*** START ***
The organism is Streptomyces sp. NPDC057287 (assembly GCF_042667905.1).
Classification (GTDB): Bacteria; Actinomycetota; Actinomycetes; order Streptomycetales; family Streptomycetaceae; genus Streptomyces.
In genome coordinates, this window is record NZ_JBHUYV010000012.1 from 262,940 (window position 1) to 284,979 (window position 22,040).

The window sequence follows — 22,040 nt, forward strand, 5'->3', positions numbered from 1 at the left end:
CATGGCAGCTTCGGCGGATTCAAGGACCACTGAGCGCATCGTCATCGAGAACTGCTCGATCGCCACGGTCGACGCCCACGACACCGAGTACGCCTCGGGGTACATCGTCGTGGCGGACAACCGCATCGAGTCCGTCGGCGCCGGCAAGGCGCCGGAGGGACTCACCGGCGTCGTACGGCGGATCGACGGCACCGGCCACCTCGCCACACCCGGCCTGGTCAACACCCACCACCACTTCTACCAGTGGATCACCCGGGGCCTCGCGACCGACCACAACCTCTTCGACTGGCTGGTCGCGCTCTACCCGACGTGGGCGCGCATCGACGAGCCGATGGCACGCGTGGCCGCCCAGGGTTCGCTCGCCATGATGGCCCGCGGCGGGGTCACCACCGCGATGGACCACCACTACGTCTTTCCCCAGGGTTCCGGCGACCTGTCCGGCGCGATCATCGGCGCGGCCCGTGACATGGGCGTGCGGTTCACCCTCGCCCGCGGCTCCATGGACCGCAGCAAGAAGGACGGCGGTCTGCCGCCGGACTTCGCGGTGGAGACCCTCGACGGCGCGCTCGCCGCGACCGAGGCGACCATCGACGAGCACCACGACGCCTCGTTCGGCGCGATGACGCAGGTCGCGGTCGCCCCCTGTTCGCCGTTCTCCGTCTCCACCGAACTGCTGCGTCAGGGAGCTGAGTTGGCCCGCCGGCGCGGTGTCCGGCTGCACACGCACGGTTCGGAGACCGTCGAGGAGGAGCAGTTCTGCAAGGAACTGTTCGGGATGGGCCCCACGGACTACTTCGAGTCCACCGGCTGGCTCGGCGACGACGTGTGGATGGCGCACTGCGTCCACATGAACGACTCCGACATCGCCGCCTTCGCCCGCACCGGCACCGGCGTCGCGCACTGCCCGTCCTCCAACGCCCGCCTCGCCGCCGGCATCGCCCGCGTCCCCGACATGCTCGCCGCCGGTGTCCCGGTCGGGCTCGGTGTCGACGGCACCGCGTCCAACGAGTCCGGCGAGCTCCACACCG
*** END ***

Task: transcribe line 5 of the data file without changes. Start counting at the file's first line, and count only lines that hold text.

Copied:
CATGGCAGCTTCGGCGGATTCAAGGACCACTGAGCGCATCGTCATCGAGAACTGCTCGATCGCCACGGTCGACGCCCACGACACCGAGTACGCCTCGGGGTACATCGTCGTGGCGGACAACCGCATCGAGTCCGTCGGCGCCGGCAAGGCGCCGGAGGGACTCACCGGCGTCGTACGGCGGATCGACGGCACCGGCCACCTCGCCACACCCGGCCTGGTCAACACCCACCACCACTTCTACCAGTGGATCACCCGGGGCCTCGCGACCGACCACAACCTCTTCGACTGGCTGGTCGCGCTCTACCCGACGTGGGCGCGCATCGACGAGCCGATGGCACGCGTGGCCGCCCAGGGTTCGCTCGCCATGATGGCCCGCGGCGGGGTCACCACCGCGATGGACCACCACTACGTCTTTCCCCAGGGTTCCGGCGACCTGTCCGGCGCGATCATCGGCGCGGCCCGTGACATGGGCGTGCGGTTCACCCTCGCCCGCGGCTCCATGGACCGCAGCAAGAAGGACGGCGGTCTGCCGCCGGACTTCGCGGTGGAGACCCTCGACGGCGCGCTCGCCGCGACCGAGGCGACCATCGACGAGCACCACGACGCCTCGTTCGGCGCGATGACGCAGGTCGCGGTCGCCCCCTGTTCGCCGTTCTCCGTCTCCACCGAACTGCTGCGTCAGGGAGCTGAGTTGGCCCGCCGGCGCGGTGTCCGGCTGCACACGCACGGTTCGGAGACCGTCGAGGAGGAGCAGTTCTGCAAGGAACTGTTCGGGATGGGCCCCACGGACTACTTCGAGTCCACCGGCTGGCTCGGCGACGACGTGTGGATGGCGCACTGCGTCCACATGAACGACTCCGACATCGCCGCCTTCGCCCGCACCGGCACCGGCGTCGCGCACTGCCCGTCCTCCAACGCCCGCCTCGCCGCCGGCATCGCCCGCGTCCCCGACATGCTCGCCGCCGGTGTCCCGGTCGGGCTCGGTGTCGACGGCACCGCGTCCAACGAGTCCGGCGAGCTCCACACCG